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Solo Jazz cup-obsessed internet searches for design's creator

Gina Ekiss designed the Jazz pattern found on plates, cups, and a number of other disposable items. She keeps some products with the design at her home in Aurora. (Photo: Nathan Papes/News-Leader)

File this between heart-warming and random: Thomas Gounley of the News Leader reports that Redditors obsessed with the iconic Solo Jazz cup began searching for its designer, and found her in Aurora, Missouri. The ad hoc investigators had to deal with several business absorptions and poor record keeping, but eventually found the elusive “Gina,” who designed the cup for Solo in the late '80s. Read an excerpt of the story below, or read the entire text on the News Leader here.

The Jazz design in plate form

Disposable cups, forming a permanent legacy.

But whose? That was the question.

The intense passion of a nostalgic corner of the Internet flared up last week, with a post on a popular web forum. The anonymous user wanted to find the person behind a design so commonplace you’ve never thought about it. It’s just there. When you ask if you can get some water … when you opt for the combo meal … when you’re given a drink in the hospital.

Sweetheart Cup Company produced this sales brochure to promote the launch of the Jazz design. Fans have launched a Facebook page and Tumblr featuring various places the pattern has ended up.

A continuous broad teal brushstroke, topped with a finer purple one. If that doesn’t ring a bell, imagine it on disposable cups. Over the past couple decades, the pattern has been mass produced on millions of them, in addition to other products.

The design is called “Jazz,” and it has an oddly passionate fan base. You can buy it on T-shirts. It’s been spotted on cars. It has a few thousand fans on Facebook.

On Reddit last week, an anonymous user going by mcglaven said he couldn’t find much about the original designer through Google. He had five questions for him or her, which he listed.

“Perhaps the crowdsourced brain of Reddit can help,” he wrote.

It did, to a degree. The crowdsourced brain got this far: Jazz was designed by a woman named Gina who worked for Sweetheart Cup Company in Springfield, Missouri, in the late 1980s or early 1990s.

But Gina’s last name was unknown. By the time the last of more than 800 responses was posted a day or so later, Dart Container Corporation — the successor to Sweetheart and Solo Cup Company — had indicated it was looking into the mystery.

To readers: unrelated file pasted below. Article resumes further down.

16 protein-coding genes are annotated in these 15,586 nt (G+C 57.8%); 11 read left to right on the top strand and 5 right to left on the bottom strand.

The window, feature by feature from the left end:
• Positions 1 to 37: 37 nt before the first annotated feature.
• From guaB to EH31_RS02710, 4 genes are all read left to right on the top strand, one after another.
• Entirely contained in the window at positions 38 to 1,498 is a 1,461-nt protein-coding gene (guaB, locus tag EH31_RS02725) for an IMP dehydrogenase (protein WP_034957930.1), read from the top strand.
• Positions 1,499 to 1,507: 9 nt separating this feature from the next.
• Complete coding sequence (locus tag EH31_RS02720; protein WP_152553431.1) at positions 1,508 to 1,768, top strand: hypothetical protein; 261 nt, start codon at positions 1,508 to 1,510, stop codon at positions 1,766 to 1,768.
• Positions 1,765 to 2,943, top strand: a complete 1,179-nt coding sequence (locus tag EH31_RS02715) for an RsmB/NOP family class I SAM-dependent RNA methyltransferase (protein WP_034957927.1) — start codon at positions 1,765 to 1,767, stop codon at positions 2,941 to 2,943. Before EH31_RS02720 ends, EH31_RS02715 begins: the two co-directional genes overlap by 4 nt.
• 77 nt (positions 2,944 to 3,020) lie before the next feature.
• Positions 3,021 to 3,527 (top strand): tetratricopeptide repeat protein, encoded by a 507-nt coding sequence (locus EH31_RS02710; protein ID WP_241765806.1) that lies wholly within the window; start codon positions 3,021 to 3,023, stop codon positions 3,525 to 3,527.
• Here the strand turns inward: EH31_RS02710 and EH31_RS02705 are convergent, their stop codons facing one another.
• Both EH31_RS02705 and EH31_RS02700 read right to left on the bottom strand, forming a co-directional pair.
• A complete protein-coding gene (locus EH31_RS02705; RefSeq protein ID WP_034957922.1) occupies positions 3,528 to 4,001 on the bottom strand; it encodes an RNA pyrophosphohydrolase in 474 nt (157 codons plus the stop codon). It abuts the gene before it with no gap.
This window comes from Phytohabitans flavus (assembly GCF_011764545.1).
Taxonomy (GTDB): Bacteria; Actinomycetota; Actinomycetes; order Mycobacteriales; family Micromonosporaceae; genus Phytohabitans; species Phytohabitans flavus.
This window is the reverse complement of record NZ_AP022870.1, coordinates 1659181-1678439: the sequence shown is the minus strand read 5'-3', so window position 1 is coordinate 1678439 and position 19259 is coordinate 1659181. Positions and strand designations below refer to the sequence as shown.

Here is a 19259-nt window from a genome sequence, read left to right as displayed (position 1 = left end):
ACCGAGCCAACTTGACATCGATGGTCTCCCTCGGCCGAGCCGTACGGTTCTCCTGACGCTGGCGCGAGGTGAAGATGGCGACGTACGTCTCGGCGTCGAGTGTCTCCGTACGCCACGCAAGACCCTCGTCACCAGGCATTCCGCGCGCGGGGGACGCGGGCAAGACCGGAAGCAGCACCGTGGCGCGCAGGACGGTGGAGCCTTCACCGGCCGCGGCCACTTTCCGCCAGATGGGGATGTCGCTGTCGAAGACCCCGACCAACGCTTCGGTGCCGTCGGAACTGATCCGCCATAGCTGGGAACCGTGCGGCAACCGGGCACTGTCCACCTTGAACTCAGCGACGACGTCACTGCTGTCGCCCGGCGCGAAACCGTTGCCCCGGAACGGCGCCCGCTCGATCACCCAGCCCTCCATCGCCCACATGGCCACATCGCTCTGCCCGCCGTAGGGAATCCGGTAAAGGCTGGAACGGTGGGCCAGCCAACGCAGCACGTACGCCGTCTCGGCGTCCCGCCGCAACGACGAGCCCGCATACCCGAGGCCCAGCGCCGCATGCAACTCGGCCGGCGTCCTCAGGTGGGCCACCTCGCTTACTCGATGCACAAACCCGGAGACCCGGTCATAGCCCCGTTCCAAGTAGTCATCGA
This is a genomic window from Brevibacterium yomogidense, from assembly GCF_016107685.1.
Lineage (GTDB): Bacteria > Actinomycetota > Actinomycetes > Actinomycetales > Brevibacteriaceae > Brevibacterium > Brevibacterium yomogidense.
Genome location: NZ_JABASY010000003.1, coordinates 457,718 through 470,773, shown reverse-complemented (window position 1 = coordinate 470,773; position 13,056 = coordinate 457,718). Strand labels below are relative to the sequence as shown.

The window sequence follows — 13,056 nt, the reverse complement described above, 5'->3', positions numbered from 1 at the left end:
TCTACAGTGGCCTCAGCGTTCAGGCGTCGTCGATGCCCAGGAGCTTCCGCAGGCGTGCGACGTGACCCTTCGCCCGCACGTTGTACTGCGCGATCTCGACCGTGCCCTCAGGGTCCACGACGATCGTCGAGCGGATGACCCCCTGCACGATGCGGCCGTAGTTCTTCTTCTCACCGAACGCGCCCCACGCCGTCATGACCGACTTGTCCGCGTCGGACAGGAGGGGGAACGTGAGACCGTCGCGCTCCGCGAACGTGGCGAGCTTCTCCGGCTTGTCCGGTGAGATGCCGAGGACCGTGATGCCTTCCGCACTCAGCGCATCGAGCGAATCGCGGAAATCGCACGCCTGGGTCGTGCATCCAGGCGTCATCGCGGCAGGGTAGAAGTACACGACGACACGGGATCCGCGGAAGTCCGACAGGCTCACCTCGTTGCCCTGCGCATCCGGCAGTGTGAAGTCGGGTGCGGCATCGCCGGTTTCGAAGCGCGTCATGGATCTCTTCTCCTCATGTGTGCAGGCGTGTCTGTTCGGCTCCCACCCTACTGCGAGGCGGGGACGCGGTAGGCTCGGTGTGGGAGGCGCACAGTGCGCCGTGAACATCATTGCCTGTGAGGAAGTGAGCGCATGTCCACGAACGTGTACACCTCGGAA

But mcglaven’s five questions had gone unanswered.

I started searching.

After mcglaven posted his request to find Gina, another Reddit user that goes by pdschatz suggested that it “would make for one hell of a 99% Invisible story.” That refers to the “99% Invisible” radio production that, according to its website, focuses on “design, architecture & the 99% invisible activity that shapes our world.”

In February, the series did a show on the carpet in the Portland, Oregon, airport (PDX) — a “loud, decidedly 80s geometric pattern over a vast sea of teal” that has achieved cult status, and can now be purchased on socks, tote bags and throw pillows.

“That’s what interests me about this whole carpet phenomenon,” episode host Julie Sabatier said in the February show. “It’s great for PDX; it’s basically free marketing for them. But if the airport had tried to create this kind of fervor for the carpet, there’s no way it would have caught on.”

That was exactly what interested me about Jazz — its fan base. People seemed to associate the cup’s design, which now seems somewhat dated, with growing up in the 1990s.

“I was part of a community of artists on the Internet that helped appropriate the Solo Jazz design back in 2010 or 2011,” pdschatz wrote on Reddit. The artists made templates of the design and sold shirts, cataloged various non-cup places the design had appeared and Photoshopped it on even more places. The results can be seen on the fan-managed Facebook page and Tumblr.